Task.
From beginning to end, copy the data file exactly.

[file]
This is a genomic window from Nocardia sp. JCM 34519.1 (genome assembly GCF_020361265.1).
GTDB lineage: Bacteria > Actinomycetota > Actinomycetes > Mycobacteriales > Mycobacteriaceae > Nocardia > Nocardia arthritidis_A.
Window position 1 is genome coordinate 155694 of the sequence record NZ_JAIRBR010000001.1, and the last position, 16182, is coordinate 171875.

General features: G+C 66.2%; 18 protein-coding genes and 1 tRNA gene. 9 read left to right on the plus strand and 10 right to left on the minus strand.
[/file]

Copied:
This is a genomic window from Nocardia sp. JCM 34519.1 (genome assembly GCF_020361265.1).
GTDB lineage: Bacteria > Actinomycetota > Actinomycetes > Mycobacteriales > Mycobacteriaceae > Nocardia > Nocardia arthritidis_A.
Window position 1 is genome coordinate 155694 of the sequence record NZ_JAIRBR010000001.1, and the last position, 16182, is coordinate 171875.

General features: G+C 66.2%; 18 protein-coding genes and 1 tRNA gene. 9 read left to right on the plus strand and 10 right to left on the minus strand.